How Does Vinegar Affect the Environment?
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Here’s How Vinegar Affects the Environment

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It’s a well-known fact that vinegar is considered a cheap, effective, and eco-friendly cleaner base. It’s also used in cooking, pickling, and more, — and not many ingredients can double as a natural cleaner and cooking agent? 

Vinegar is popular, accessible, and downright useful. But how much do you really know about what it is, and how it affects the environment?

We’re here with the facts you need to make an informed decision about keeping it in your all-natural rotation. 

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What is vinegar, anyway?

Most of us can identify that pungent vinegar smell without hesitation. So it may surprise you that white vinegar is made up of 90-95 percent water. The other ingredient is acetic acid, which is where the smell comes from. 

If you’re unfamiliar with acetic acid, you’re not alone. The experts at Bon Appetit explain what it really is.

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“It's the result of a fermentation process where tons of little microorganisms eat and process alcohol (ethanol), dispensing the tart, pungent liquid we know as vinegar. You can make vinegar out of anything that has alcohol in it — wine, hard apple cider, and even beer — and white vinegar is made from a vodka-esque spirit distilled from grain.”

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This makes sense given its name. Vinegar is derived from the French word “vin aigre,” which means “sour wine.”

Fermentation is a natural process, meaning both ingredients in white vinegar — water and acetic acid — are natural ingredients, and vinegar truly is an all-natural product. Or it should be (read on, we’ll explain).

Here’s how vinegar affects the environment.

Vinegar is 100 percent natural, biodegradable, vegan, hypoallergenic, and non-toxic, as Clear Cause Cleaners reiterates. 

Vinegar itself is a clean, all-natural product. That doesn’t mean it’s 100 percent safe in all instances, though. For example, when mixed with bleach, creates a potentially deadly toxic chlorine gas, The Spruce reports. 

It’s acidic, so it can also be harmful to the eyes, and should be flushed thoroughly in case of contact. 

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And undiluted vinegar can harm the mouth and digestive tissue, The Old Farmer’s Almanac shares, warning consumers to be careful with the potent ingredient.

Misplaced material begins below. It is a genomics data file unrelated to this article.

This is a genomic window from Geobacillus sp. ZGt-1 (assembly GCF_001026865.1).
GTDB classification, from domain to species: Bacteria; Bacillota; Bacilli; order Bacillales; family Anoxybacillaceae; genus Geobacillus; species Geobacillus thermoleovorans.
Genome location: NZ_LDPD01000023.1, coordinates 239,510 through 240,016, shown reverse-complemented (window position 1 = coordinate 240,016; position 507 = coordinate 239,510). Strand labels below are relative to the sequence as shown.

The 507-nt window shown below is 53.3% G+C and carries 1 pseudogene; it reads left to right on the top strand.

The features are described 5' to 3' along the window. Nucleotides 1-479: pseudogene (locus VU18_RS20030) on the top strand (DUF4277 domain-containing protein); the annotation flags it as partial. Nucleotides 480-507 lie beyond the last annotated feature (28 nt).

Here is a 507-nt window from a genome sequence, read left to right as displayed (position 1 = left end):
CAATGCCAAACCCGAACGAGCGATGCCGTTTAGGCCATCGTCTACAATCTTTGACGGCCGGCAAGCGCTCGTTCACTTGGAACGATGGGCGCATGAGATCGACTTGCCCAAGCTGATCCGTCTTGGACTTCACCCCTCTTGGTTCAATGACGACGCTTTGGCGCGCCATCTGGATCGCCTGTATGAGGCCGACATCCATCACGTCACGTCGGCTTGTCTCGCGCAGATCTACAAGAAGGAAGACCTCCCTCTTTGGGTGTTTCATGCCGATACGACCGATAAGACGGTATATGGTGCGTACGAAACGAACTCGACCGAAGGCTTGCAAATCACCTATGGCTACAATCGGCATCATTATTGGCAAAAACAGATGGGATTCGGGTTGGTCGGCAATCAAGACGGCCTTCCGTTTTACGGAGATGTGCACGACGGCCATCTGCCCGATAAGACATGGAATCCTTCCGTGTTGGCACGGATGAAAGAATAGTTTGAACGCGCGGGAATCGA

The National Capitol Poison Center provides a guide on how to use vinegar as a topical treatment for wounds and more.

And it’s also important to note that some mass-produced vinegar is processed with petrochemicals, which are extremely harmful to the environment. So while the vinegar is safe, the additives are not. (We told you we’d explain!)

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Yes, your vinegar may be synthetically processed.

If you’ve never imagined petrochemicals — chemical derivatives from petroleum — in your vinegar, it’s time to take a closer look. 

“The majority of vinegar users (89 percent) said they didn’t know that their vinegar could be sourced from petroleum, while 79 percent indicated that if they discovered their vinegar was sourced from petroleum, they would switch to an all-natural vinegar,” Business Wire reports. 

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But that begs the question of why petroleum enters the vinegar-manufacturing process in the first place. 

“There is an FDA paper from 1969, updated in 1989, that states ethyl alcohol synthesized from natural gas or petroleum products can be used in the process of making vinegar,” reports say. “The reason is that pure ethyl alcohol is chemically the same, whether produced naturally or synthetically. The FDA does not require products to indicate the source of ethyl alcohol used for vinegar.”

Here are the risks of vinegar that’s processed synthetically.

Besides the fact that you’re probably not into the idea of ingesting or cleaning your home with petroleum, it creates significant environmental risks. 

According to Sciencing, petrochemicals can:

  • Emit greenhouse gases
  • Release ash, nitrogen, sulfur, and carbon
  • Contribute to air pollution and smog when burned
  • Cause acid rain
  • Pollute oceans and other natural environments
  • Harm ecosystems upon extraction

Clearly, petrochemicals have a serious impact on the environment.

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There are plenty of good reasons to keep using clean vinegar.

Now that you know all-natural vinegar is generally safe for the environment, and vinegar with synthetic additives is not, let’s take a crash course in ways it can be effective, including:

  • Cooking
  • Cleaning surfaces
  • Cleaning windows
  • Unclogging sinks and drains
  • Deodorizing
  • Killing weeds
  • Stain-removal
  • Skin and hair care
  • Wound care

Just remember, safely incorporating vinegar into your life and household simply means screening the kind that you buy to be sure it’s petroleum-free. 

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